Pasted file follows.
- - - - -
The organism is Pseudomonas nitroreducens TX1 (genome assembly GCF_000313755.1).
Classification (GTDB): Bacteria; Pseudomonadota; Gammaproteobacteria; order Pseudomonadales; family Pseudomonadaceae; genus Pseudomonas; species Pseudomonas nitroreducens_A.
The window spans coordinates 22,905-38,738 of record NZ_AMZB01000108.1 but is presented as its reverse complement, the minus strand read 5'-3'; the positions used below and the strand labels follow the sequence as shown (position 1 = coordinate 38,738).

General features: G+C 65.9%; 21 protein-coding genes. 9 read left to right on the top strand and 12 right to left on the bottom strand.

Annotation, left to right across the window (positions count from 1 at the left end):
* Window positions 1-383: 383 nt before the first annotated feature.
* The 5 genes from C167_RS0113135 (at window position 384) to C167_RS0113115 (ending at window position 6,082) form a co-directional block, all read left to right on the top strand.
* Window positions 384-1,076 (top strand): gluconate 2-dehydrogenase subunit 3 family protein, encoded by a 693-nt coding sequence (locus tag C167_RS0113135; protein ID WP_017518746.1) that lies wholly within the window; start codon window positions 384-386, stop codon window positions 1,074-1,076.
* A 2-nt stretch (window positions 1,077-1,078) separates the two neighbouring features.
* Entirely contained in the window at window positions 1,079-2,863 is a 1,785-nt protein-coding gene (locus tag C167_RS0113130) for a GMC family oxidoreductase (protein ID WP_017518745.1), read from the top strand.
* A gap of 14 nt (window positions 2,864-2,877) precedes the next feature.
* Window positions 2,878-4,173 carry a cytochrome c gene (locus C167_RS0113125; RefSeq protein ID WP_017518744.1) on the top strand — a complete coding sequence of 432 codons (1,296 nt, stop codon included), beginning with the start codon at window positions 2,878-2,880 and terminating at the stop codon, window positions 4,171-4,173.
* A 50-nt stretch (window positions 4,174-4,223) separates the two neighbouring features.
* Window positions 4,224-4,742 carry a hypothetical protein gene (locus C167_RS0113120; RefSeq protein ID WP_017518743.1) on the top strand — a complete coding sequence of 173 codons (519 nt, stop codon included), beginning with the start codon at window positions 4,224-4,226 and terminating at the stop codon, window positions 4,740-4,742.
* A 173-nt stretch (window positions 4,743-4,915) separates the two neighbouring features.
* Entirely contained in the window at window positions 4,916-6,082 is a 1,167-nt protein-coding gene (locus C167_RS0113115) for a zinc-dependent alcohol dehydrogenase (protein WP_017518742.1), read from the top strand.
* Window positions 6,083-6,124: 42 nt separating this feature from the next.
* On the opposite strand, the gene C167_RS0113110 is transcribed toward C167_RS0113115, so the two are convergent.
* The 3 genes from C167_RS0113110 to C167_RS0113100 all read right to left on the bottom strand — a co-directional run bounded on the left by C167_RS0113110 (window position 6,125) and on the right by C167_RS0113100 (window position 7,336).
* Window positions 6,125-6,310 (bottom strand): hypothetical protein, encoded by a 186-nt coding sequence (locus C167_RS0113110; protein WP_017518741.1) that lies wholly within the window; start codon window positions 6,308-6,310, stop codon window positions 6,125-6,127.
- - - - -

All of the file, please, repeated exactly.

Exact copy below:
The organism is Pseudomonas nitroreducens TX1 (genome assembly GCF_000313755.1).
Classification (GTDB): Bacteria; Pseudomonadota; Gammaproteobacteria; order Pseudomonadales; family Pseudomonadaceae; genus Pseudomonas; species Pseudomonas nitroreducens_A.
The window spans coordinates 22,905-38,738 of record NZ_AMZB01000108.1 but is presented as its reverse complement, the minus strand read 5'-3'; the positions used below and the strand labels follow the sequence as shown (position 1 = coordinate 38,738).

General features: G+C 65.9%; 21 protein-coding genes. 9 read left to right on the top strand and 12 right to left on the bottom strand.

Annotation, left to right across the window (positions count from 1 at the left end):
* Window positions 1-383: 383 nt before the first annotated feature.
* The 5 genes from C167_RS0113135 (at window position 384) to C167_RS0113115 (ending at window position 6,082) form a co-directional block, all read left to right on the top strand.
* Window positions 384-1,076 (top strand): gluconate 2-dehydrogenase subunit 3 family protein, encoded by a 693-nt coding sequence (locus tag C167_RS0113135; protein ID WP_017518746.1) that lies wholly within the window; start codon window positions 384-386, stop codon window positions 1,074-1,076.
* A 2-nt stretch (window positions 1,077-1,078) separates the two neighbouring features.
* Entirely contained in the window at window positions 1,079-2,863 is a 1,785-nt protein-coding gene (locus tag C167_RS0113130) for a GMC family oxidoreductase (protein ID WP_017518745.1), read from the top strand.
* A gap of 14 nt (window positions 2,864-2,877) precedes the next feature.
* Window positions 2,878-4,173 carry a cytochrome c gene (locus C167_RS0113125; RefSeq protein ID WP_017518744.1) on the top strand — a complete coding sequence of 432 codons (1,296 nt, stop codon included), beginning with the start codon at window positions 2,878-2,880 and terminating at the stop codon, window positions 4,171-4,173.
* A 50-nt stretch (window positions 4,174-4,223) separates the two neighbouring features.
* Window positions 4,224-4,742 carry a hypothetical protein gene (locus C167_RS0113120; RefSeq protein ID WP_017518743.1) on the top strand — a complete coding sequence of 173 codons (519 nt, stop codon included), beginning with the start codon at window positions 4,224-4,226 and terminating at the stop codon, window positions 4,740-4,742.
* A 173-nt stretch (window positions 4,743-4,915) separates the two neighbouring features.
* Entirely contained in the window at window positions 4,916-6,082 is a 1,167-nt protein-coding gene (locus C167_RS0113115) for a zinc-dependent alcohol dehydrogenase (protein WP_017518742.1), read from the top strand.
* Window positions 6,083-6,124: 42 nt separating this feature from the next.
* On the opposite strand, the gene C167_RS0113110 is transcribed toward C167_RS0113115, so the two are convergent.
* The 3 genes from C167_RS0113110 to C167_RS0113100 all read right to left on the bottom strand — a co-directional run bounded on the left by C167_RS0113110 (window position 6,125) and on the right by C167_RS0113100 (window position 7,336).
* Window positions 6,125-6,310 (bottom strand): hypothetical protein, encoded by a 186-nt coding sequence (locus C167_RS0113110; protein WP_017518741.1) that lies wholly within the window; start codon window positions 6,308-6,310, stop codon window positions 6,125-6,127.